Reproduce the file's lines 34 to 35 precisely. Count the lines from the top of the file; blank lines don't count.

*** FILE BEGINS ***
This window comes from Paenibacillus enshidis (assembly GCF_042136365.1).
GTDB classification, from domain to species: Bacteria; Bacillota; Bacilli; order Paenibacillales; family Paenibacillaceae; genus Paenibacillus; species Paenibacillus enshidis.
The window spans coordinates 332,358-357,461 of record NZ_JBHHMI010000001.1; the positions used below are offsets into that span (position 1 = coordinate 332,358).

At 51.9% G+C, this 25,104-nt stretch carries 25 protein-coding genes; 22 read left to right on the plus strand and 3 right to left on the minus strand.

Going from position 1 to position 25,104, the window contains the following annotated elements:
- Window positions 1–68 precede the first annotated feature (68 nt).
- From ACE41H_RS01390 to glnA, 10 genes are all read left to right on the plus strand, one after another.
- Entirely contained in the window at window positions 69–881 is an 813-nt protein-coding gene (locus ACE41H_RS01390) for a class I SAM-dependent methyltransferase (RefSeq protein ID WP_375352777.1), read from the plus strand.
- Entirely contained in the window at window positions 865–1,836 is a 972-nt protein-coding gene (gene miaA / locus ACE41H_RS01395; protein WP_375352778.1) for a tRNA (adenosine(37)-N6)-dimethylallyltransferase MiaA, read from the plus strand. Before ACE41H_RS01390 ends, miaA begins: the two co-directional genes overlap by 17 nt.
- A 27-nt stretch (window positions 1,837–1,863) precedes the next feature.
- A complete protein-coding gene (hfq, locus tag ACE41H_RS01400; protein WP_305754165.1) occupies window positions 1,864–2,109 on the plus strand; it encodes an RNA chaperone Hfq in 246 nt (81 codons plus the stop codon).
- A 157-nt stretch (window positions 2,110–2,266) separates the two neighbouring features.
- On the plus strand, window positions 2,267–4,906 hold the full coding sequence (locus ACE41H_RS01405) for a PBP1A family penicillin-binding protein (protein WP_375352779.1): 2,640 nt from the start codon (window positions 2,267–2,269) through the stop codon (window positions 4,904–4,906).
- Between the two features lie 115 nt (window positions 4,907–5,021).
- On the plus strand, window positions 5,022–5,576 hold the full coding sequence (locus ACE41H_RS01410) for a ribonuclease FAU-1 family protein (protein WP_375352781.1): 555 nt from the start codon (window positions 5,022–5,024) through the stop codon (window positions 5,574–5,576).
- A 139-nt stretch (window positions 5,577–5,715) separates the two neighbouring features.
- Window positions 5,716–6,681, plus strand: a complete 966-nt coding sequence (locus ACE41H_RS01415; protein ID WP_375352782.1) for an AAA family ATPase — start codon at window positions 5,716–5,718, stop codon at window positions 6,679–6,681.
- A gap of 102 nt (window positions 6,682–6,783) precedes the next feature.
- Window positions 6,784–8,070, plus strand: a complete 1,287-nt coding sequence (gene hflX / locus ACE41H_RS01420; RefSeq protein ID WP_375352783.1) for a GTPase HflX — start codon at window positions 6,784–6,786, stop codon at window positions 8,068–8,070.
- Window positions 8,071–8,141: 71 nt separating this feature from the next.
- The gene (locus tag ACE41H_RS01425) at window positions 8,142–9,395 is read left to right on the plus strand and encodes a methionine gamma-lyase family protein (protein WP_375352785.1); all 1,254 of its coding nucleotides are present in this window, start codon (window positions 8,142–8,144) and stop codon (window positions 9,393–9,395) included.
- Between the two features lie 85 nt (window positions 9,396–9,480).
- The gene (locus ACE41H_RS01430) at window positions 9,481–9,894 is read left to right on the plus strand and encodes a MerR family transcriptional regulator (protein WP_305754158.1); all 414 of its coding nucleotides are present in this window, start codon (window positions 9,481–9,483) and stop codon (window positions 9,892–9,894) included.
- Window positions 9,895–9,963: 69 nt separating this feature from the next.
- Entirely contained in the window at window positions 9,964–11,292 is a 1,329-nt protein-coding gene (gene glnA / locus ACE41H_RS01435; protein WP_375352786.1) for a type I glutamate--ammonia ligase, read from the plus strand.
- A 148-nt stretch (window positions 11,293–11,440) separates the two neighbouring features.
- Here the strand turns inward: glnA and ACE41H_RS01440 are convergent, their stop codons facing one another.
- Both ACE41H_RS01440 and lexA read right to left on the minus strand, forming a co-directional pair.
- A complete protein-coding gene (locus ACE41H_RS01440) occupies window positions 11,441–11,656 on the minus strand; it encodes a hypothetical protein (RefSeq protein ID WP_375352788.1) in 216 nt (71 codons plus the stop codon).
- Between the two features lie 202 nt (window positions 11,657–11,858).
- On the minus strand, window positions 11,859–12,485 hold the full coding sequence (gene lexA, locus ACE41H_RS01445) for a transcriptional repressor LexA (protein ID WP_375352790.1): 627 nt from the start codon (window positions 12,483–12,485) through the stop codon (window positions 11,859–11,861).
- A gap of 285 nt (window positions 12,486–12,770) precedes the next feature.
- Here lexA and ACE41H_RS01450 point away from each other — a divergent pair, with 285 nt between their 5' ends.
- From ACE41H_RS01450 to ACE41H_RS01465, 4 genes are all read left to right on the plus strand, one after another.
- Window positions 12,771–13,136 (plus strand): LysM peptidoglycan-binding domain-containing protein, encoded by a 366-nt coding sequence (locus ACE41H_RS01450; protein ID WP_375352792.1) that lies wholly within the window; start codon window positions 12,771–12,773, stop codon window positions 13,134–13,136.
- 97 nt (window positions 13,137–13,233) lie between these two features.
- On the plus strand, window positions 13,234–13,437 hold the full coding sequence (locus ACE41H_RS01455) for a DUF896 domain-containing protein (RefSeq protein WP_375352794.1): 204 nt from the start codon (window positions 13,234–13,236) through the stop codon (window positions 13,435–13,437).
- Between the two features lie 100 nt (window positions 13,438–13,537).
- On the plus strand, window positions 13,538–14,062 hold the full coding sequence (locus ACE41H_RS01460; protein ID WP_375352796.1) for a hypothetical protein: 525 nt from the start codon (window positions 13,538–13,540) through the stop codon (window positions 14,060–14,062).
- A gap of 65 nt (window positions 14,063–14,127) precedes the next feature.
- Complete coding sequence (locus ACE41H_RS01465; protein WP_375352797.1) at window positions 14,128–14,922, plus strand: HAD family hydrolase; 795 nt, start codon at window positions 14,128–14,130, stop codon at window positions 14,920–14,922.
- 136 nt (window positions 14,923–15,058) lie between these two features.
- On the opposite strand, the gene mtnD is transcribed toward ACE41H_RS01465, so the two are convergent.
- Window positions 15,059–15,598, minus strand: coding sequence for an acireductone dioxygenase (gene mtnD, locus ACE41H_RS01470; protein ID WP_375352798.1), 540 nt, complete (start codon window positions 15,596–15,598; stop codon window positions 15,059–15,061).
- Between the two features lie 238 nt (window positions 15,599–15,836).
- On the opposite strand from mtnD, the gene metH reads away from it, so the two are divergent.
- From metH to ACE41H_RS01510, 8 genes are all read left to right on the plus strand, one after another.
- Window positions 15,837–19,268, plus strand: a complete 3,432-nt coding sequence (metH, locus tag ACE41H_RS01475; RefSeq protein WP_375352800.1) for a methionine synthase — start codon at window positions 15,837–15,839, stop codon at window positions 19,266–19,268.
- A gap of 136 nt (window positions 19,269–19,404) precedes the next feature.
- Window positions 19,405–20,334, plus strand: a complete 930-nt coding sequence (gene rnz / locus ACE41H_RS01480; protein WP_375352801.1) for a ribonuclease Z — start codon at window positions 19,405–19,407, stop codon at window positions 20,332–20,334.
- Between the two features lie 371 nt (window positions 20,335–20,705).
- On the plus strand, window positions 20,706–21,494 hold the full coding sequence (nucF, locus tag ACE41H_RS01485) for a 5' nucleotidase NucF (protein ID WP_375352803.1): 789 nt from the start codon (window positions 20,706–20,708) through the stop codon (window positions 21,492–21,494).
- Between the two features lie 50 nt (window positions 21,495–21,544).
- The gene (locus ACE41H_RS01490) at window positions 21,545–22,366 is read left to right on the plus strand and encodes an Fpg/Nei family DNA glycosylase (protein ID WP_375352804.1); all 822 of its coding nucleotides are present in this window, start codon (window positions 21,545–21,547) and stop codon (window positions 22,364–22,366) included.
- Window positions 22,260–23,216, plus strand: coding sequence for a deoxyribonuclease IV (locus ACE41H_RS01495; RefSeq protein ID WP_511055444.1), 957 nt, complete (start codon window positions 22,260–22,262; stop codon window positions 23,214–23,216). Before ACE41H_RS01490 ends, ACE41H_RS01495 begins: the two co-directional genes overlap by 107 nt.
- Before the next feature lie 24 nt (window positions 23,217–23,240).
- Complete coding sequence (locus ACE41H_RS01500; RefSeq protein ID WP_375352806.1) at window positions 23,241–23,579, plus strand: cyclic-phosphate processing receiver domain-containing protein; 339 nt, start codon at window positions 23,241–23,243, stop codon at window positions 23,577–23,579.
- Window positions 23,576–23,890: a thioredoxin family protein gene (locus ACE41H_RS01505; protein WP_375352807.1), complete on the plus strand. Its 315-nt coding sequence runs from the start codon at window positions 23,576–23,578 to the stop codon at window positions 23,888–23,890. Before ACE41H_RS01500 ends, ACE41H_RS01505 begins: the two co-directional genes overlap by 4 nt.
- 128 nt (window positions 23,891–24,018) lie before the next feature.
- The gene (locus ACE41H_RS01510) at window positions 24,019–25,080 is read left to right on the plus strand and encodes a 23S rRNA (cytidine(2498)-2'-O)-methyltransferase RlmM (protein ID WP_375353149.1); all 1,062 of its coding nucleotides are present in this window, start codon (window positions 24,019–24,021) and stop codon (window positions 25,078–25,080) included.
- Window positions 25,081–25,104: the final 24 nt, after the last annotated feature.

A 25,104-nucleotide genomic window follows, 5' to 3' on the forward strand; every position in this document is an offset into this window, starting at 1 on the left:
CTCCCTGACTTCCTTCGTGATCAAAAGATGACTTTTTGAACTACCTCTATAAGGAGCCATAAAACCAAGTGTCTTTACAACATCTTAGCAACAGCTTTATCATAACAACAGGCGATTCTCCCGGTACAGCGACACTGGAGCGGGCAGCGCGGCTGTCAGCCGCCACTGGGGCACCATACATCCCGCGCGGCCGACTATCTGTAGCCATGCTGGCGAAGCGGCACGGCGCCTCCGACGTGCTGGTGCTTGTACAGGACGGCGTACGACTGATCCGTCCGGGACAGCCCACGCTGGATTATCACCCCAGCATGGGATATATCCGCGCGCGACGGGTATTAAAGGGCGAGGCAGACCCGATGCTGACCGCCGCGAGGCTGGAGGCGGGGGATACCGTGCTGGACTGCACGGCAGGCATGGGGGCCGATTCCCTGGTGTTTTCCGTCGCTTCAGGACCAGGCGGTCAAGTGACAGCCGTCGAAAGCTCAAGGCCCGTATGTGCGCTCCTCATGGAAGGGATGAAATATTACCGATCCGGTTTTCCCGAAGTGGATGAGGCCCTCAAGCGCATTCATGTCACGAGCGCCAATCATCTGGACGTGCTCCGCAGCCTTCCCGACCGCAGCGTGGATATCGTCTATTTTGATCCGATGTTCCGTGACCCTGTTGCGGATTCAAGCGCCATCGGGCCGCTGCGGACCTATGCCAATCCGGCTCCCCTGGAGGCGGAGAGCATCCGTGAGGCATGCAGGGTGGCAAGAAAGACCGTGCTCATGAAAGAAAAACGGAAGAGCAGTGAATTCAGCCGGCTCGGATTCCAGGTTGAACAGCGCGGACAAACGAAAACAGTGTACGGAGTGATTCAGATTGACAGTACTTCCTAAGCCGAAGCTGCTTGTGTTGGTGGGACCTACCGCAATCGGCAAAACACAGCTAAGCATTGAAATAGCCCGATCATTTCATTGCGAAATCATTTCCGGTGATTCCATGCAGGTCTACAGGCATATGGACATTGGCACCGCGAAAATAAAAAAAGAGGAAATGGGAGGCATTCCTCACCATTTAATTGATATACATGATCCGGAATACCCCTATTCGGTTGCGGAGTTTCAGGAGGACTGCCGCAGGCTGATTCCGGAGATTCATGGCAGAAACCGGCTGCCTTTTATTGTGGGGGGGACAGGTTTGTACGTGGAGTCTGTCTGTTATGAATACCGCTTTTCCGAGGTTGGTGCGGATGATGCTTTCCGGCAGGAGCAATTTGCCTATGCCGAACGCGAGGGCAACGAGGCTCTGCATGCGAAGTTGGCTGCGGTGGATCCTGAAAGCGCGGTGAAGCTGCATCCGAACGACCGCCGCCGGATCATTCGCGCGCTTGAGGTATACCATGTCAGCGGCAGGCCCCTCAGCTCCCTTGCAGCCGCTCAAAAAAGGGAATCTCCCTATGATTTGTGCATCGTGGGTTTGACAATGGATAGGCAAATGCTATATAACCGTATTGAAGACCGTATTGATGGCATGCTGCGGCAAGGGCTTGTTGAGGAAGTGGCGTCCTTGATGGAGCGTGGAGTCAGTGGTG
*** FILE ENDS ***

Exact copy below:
- From ACE41H_RS01450 to ACE41H_RS01465, 4 genes are all read left to right on the plus strand, one after another.
- Window positions 12,771–13,136 (plus strand): LysM peptidoglycan-binding domain-containing protein, encoded by a 366-nt coding sequence (locus ACE41H_RS01450; protein ID WP_375352792.1) that lies wholly within the window; start codon window positions 12,771–12,773, stop codon window positions 13,134–13,136.